Artist and designer Louis Comfort Tiffany established Louis C. Tiffany & Company in 1878. It expanded three years later with the founding of Louis C. Tiffany & Co., Associated Artists. Within a year the decorating firm was hired to do work in the homes of Cornelius Vanderbilt II, Ogden Goelet, Mark Twain, and to decorate several rooms in the White House.
Tiffany had been experimenting with glassmaking since 1875. When Louis C. Tiffany & Co., Associated Artists was dissolved in 1883, he forged on with Louis C. Tiffany & Co. and, in 1887, the newly formed Tiffany Glass Company. On March 5 that year, the Real Estate Record & Guide reported that P. H. Mandel had leased the building at 333-335 Fourth Avenue to the Tiffany Glass Company.
The brick-faced, Italianate style building was erected around 1861, and was being advertised for "storage and light manufacturing" in 1870. Handsome dentiled lintels crowned the elliptically arched windows of the second through fourth floors. The scrolled cornice brackets were separated by a paneled frieze.
The name of the firm changed again in 1892. On February 27 an announcement in the Record & Guide read:
The Tiffany Glass and Decorating Company, of No. 333 4th avenue, announces to the patrons of the Tiffany Glass Company...that it has acquired by purchase the entire plant, assets, business and good-will of the last named company. It will continue the business of the Tiffany Glass Company, and will fulfill all orders and contracts held by them without interruption of inconvenience.
The following year, the firm's exhibition at the Chicago Columbian Exposition displayed its expertise in interior decoration, glass, and mosaics. It constructed an entire chapel, one which must have awed the thousands of visitors to the fair. On April 1, 1894, The Sun reported, "The Tiffany Chapel, which was one of the most notable American exhibits at the World's Fair, can still be seen at 333 Fourth avenue. It represents the interior of a chapel Romanesque in the style of its arrangement and decoration and a remarkable demonstration of what may be accomplished in modern ecclesiastical art."
New Yorkers and tourists visited the Fourth Avenue building to view the exhibit. The Sun described the elements, saying "The mensa is a single slab of Carrara marble resting upon a frontal of white glass mosaic made of 150,000 pieces. This is ornamented with the Apocalyptic emblems of the four Evangelists." The chapel was complete, including "six canonical candlesticks of gold filigree embedded with semi-precious stones and an altar cross which is a blaze of white topazes so arranged on a thin metal frame that they scintillate in every direction."
A portion of the chapel as it is exhibited today at the Charles Hosmer Morse Museum of American Art in Florida. photograph by mirsasha.
The reredos consisted of polished black marble with iridescent glass mosaics of peacocks among twining vines. Above it rose a half-dome, "covered in ornaments in relief and made brilliant by overlays of gold, settings of jewels, and inlays of mosaic inscriptions." The dome was supported on columns composed of 200,000 squares of glass mosaic. They sat against a background "of mosaic, and having astragals of jewels set in gold," said the article. There were also, of course, stained glass windows. "The entire chapel was made from the design of Mr. Louis C. Tiffany, and was executed under his personal supervision." (Following the exhibition, it was disassembled and placed in storage. It was installed in the basement of the Cathedral of St. John the Divine in 1898 where it eventually fell into disrepair. Tiffany repurchased and restored it for his Long Island home, Laurelton Hall. It was again dismantled in 1949 and sold in various sections.)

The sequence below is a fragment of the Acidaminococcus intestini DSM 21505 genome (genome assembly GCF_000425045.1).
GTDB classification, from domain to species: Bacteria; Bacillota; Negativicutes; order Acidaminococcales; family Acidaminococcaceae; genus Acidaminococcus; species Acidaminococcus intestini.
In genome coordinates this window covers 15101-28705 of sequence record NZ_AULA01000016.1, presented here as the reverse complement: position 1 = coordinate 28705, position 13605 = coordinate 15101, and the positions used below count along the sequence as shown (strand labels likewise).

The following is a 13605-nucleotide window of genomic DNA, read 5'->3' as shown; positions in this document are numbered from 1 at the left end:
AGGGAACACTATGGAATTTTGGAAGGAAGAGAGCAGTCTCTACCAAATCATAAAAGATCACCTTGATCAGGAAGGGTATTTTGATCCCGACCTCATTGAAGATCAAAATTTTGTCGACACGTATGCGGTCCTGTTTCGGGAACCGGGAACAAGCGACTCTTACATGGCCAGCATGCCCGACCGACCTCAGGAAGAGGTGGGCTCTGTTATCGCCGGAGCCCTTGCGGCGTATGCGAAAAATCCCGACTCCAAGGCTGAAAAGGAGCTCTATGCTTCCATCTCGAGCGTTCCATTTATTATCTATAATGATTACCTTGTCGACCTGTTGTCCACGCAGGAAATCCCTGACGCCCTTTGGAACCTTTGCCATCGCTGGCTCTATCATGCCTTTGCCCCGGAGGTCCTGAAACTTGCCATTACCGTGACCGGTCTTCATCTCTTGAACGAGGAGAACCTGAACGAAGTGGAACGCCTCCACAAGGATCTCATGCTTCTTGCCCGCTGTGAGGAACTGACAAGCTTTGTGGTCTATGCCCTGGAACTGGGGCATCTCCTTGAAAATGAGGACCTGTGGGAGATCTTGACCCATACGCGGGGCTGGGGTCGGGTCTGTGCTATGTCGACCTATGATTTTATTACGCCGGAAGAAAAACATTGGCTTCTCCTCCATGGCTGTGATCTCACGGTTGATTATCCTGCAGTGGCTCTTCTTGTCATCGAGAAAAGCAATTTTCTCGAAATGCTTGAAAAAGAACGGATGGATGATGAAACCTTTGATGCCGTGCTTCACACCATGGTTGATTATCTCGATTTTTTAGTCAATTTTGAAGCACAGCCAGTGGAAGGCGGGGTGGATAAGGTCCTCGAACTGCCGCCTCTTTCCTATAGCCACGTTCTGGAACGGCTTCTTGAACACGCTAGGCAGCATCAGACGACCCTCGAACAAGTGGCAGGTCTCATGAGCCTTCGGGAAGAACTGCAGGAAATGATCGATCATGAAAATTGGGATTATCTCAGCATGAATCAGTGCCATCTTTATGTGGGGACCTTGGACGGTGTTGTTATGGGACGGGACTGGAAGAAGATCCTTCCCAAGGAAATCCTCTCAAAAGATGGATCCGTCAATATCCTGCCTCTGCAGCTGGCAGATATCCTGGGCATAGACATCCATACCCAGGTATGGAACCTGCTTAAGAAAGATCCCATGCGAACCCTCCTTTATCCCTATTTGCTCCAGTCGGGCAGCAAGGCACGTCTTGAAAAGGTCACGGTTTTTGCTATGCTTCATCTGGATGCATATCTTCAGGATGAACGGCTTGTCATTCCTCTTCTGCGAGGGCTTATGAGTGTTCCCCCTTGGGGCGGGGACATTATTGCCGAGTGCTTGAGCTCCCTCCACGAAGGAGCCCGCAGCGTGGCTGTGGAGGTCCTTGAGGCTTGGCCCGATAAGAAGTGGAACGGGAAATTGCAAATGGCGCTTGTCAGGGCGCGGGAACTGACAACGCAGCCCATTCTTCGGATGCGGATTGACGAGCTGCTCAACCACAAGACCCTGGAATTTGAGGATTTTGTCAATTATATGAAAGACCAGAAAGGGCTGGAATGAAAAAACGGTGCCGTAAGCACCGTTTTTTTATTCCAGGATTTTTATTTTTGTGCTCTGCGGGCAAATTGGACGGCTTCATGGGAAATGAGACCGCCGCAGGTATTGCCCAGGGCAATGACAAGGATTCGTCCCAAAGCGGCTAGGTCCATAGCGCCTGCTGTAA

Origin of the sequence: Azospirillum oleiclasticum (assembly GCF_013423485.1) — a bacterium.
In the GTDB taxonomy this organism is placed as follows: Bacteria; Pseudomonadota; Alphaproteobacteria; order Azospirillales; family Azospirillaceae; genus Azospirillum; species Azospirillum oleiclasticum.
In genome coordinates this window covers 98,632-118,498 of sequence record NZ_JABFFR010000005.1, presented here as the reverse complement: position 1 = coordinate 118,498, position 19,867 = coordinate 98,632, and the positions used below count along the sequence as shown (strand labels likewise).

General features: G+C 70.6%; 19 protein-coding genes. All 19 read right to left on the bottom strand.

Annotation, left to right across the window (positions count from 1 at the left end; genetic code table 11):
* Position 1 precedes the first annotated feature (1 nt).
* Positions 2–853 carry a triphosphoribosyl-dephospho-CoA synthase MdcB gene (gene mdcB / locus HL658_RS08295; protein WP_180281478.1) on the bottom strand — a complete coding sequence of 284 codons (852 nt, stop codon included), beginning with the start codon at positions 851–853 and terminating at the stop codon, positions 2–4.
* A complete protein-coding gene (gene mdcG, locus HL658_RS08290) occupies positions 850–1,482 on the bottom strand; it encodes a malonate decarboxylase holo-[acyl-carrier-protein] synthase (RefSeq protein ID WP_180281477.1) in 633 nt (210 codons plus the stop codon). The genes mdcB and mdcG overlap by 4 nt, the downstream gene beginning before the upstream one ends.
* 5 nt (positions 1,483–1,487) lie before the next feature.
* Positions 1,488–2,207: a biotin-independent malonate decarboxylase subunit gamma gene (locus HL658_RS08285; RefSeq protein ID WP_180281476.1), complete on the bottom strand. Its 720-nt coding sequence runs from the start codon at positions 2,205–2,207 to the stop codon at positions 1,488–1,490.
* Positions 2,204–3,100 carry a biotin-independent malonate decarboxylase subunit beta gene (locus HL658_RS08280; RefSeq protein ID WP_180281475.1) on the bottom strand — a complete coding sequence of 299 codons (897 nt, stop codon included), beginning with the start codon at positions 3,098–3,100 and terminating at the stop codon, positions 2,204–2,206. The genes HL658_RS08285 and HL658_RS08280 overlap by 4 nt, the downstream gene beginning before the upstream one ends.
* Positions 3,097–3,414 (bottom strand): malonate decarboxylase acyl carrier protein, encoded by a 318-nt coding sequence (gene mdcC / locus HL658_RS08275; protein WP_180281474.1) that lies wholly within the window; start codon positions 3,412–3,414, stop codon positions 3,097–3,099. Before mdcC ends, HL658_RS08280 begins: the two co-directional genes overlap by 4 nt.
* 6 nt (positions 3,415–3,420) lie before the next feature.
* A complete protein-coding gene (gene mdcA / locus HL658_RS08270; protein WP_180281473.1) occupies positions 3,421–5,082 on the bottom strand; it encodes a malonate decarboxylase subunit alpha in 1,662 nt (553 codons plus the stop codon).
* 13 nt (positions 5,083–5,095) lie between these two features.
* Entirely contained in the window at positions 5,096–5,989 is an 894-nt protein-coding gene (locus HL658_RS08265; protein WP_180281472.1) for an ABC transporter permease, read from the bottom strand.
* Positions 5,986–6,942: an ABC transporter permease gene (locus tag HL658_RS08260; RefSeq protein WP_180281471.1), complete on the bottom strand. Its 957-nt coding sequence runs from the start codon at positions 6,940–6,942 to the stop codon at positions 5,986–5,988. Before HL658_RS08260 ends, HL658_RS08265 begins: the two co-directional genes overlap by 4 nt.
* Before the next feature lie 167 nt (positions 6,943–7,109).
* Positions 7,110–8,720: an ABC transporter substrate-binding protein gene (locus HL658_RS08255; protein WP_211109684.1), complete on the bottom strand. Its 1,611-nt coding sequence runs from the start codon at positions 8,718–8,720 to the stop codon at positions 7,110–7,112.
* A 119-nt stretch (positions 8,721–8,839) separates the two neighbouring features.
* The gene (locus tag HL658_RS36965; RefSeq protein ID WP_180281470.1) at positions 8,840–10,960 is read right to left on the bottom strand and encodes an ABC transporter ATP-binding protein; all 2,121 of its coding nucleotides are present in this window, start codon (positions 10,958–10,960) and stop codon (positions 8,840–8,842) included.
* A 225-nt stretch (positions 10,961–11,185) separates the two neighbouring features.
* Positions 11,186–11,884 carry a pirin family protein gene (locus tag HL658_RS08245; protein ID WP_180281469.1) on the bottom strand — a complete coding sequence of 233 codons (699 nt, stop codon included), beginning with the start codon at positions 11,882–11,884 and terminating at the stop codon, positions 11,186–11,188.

The Tiffany Chapel may have been the first time that extraordinary pieces were exhibited here, but it was certainly not the last. In 1894 the firm was commissioned to design and execute a frieze for the rotunda of the Marquette Building in Chicago. The work, executed in favrile glass mosaics, took an entire year to complete, and, prior to shipping, was exhibited in the Fourth Avenue building beginning on April 13, 1895.
Designed by Jacob A. Holzer, the frieze was four feet high and 112 feet long, its three panels depicting the travels of Marquette and Joliet, who explored the Mississippi River in 1673. The Sun reported, "There are 200,000 pieces of glass and 10,000 pieces of pearl used in the work."
Later that year, another important commission was placed on display. The New York Times reported on December 12, "An unusually attractive and brilliant stained glass window is now on view at the studios of the Tiffany Company, 333 Fourth Avenue. The design is by Frederick Wilson, and the work goes to the Young Men's Library at Troy, N. Y., the gift of Mrs. Mary Hart of that city in memory of her husband." Entitled The House of Aldus, Venice, A. D. 1502, it depicted the printer Aldus presenting Doge Leonardo Loredan the proof pages of the first popular edition of Dante. The New York Times said, "Yellow, reds, and greens predominate, while by use of the new Favrile glass exquisite tones and effects of astonishing luminosity have been obtained." Simultaneously, two other memorial windows, one for the Unitarian Church of the Saviour in Brooklyn, and the other for Christ Episcopal Church in Fitchburg, Massachusetts, were exhibited.
By the time of this exhibition, the firm was known as Tiffany Studios. New-York Daily Tribune, October 13, 1897
By the turn of the century, the firm's extraordinary success prompted it to expand into the Fourth Avenue Studios Building next door, at 337-341 Fourth Avenue, owned by Ogden Goelet.
The corner building held the studios of some of New York's preeminent artists. King's Views of New York, 1893 (copyright expired)